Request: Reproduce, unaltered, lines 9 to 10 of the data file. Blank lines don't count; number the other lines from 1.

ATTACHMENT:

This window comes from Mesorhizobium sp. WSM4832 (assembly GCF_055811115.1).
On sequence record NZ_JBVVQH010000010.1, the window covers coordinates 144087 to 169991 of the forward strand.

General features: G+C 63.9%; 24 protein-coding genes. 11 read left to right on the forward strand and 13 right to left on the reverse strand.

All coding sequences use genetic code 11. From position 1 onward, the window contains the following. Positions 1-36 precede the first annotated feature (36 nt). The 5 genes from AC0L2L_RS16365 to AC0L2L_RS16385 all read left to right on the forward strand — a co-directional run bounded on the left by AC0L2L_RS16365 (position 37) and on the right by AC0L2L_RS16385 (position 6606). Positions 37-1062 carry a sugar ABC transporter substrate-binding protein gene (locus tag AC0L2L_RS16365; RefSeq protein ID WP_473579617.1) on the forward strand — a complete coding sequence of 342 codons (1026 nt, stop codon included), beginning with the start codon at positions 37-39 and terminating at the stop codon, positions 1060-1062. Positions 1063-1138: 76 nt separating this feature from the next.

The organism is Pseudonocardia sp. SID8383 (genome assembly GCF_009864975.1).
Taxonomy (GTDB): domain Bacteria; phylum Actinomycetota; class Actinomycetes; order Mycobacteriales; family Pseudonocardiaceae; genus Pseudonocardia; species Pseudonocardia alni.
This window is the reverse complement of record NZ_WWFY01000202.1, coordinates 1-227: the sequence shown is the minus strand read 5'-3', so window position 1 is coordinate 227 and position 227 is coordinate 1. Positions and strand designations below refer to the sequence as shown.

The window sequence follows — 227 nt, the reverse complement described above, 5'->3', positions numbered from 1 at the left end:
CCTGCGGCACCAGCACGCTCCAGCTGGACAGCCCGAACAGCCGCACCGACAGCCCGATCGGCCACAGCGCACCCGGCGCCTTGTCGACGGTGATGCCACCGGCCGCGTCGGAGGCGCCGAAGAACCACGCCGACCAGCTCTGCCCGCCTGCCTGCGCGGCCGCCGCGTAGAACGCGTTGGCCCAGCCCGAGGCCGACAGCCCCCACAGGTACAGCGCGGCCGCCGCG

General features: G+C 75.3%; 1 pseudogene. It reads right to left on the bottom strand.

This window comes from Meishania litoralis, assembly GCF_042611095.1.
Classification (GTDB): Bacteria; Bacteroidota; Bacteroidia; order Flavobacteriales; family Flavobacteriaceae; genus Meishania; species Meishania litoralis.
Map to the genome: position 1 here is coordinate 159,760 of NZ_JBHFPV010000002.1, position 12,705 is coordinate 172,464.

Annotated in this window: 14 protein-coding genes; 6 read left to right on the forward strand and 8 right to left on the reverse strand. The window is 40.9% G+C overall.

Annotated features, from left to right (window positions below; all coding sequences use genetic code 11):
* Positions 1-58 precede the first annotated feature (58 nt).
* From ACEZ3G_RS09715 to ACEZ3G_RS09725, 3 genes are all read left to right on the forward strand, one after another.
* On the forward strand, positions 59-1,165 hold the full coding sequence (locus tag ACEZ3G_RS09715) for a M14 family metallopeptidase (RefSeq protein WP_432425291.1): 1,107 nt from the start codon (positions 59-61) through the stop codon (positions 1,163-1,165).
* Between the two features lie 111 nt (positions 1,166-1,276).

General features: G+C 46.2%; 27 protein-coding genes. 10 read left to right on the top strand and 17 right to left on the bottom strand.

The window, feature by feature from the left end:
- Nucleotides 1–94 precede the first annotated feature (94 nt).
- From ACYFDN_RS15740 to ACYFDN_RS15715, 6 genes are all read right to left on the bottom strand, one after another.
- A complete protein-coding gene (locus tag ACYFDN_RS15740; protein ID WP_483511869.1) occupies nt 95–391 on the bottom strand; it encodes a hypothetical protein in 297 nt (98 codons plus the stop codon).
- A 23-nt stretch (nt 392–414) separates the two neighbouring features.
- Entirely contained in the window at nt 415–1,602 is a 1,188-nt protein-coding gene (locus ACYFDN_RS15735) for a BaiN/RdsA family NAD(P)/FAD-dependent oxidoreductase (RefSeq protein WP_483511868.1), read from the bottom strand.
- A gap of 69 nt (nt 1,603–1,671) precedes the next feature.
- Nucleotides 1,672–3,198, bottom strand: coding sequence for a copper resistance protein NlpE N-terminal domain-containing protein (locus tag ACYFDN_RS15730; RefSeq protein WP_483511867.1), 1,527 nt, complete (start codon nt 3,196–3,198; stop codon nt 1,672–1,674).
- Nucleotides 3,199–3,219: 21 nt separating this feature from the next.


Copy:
CCTGCGGCACCAGCACGCTCCAGCTGGACAGCCCGAACAGCCGCACCGACAGCCCGATCGGCCACAGCGCACCCGGCGCCTTGTCGACGGTGATGCCACCGGCCGCGTCGGAGGCGCCGAAGAACCACGCCGACCAGCTCTGCCCGCCTGCCTGCGCGGCCGCCGCGTAGAACGCGTTGGCCCAGCCCGAGGCCGACAGCCCCCACAGGTACAGCGCGGCCGCCGCG

General features: G+C 75.3%; 1 pseudogene. It reads right to left on the bottom strand.